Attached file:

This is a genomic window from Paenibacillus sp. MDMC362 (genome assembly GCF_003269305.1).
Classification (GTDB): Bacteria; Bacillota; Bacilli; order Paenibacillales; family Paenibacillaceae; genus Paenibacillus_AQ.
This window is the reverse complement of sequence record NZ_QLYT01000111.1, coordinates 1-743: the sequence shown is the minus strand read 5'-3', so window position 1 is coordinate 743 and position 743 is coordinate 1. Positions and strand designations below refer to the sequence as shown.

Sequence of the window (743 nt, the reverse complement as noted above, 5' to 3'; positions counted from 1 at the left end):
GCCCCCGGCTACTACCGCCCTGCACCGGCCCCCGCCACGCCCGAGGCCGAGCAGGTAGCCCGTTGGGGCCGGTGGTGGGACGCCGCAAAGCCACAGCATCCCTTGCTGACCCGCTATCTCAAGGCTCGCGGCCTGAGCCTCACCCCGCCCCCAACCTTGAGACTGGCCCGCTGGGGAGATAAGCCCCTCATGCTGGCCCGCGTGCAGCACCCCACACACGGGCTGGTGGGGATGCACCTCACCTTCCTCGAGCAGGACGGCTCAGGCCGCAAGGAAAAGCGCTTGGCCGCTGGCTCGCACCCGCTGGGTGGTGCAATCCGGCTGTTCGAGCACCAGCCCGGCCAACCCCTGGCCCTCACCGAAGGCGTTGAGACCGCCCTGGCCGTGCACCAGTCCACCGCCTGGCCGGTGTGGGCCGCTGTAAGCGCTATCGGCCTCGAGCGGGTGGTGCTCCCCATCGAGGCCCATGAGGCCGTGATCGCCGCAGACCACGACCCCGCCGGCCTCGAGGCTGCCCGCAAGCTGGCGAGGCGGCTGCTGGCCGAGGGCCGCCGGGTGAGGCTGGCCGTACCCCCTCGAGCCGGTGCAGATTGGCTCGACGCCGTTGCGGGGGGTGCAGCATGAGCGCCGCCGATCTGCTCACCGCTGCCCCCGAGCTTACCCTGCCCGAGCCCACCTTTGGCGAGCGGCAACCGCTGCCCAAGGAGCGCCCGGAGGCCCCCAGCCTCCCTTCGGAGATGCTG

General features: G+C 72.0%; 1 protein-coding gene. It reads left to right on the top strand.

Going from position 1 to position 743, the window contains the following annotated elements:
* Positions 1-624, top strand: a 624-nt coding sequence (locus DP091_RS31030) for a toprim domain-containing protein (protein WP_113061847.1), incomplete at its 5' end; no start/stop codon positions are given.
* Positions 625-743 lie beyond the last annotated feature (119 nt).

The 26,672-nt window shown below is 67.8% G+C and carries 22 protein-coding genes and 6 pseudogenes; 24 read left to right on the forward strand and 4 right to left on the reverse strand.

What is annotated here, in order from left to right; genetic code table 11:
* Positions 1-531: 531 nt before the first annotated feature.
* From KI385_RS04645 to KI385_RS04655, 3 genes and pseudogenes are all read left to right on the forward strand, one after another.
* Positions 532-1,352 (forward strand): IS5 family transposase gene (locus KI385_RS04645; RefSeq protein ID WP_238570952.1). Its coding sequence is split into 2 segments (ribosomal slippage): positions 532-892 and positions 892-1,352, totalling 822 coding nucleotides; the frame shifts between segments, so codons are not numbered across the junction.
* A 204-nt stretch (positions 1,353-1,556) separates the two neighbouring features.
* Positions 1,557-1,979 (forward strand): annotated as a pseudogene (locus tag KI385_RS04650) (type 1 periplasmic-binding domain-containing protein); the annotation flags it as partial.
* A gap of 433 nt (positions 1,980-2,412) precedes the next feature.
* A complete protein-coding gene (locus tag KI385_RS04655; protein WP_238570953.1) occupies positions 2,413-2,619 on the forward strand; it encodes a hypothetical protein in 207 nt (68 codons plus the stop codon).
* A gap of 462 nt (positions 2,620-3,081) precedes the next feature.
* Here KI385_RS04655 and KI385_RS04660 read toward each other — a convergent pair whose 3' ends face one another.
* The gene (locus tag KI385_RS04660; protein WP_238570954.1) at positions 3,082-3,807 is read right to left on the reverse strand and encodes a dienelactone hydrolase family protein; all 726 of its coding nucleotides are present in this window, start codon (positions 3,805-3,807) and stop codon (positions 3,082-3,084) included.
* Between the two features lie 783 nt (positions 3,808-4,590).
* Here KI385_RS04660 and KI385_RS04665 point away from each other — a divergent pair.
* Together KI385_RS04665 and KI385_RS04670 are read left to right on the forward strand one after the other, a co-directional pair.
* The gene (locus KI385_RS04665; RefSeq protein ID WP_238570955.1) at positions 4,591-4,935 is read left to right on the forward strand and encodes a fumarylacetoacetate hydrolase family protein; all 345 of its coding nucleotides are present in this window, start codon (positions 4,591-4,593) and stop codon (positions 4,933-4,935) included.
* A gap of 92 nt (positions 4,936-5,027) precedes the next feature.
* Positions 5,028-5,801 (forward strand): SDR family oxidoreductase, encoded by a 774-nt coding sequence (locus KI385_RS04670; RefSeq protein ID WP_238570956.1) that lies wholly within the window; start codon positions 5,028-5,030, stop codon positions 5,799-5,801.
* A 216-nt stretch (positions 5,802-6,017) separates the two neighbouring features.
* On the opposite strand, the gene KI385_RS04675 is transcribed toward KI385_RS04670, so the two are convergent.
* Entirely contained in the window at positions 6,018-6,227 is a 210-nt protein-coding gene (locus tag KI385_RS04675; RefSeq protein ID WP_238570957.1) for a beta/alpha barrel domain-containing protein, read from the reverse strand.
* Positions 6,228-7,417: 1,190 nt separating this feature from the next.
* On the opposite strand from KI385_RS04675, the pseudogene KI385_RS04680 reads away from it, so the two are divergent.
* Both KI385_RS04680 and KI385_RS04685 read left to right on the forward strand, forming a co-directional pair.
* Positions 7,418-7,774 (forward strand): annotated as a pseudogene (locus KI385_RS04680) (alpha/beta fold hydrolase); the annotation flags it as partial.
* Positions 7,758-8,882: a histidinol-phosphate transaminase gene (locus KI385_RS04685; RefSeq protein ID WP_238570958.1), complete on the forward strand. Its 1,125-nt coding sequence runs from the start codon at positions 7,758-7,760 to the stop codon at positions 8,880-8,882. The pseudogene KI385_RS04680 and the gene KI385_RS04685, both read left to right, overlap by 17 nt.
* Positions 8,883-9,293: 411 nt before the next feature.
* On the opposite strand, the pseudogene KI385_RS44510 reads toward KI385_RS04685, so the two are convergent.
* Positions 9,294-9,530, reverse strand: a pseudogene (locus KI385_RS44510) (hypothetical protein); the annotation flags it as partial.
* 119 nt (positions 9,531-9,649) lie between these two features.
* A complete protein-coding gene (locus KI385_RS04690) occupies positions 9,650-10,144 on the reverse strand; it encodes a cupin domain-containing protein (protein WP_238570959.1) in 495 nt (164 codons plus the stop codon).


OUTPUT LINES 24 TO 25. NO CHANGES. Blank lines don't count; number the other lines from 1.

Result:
* Together KI385_RS04665 and KI385_RS04670 are read left to right on the forward strand one after the other, a co-directional pair.
* The gene (locus KI385_RS04665; RefSeq protein ID WP_238570955.1) at positions 4,591-4,935 is read left to right on the forward strand and encodes a fumarylacetoacetate hydrolase family protein; all 345 of its coding nucleotides are present in this window, start codon (positions 4,591-4,593) and stop codon (positions 4,933-4,935) included.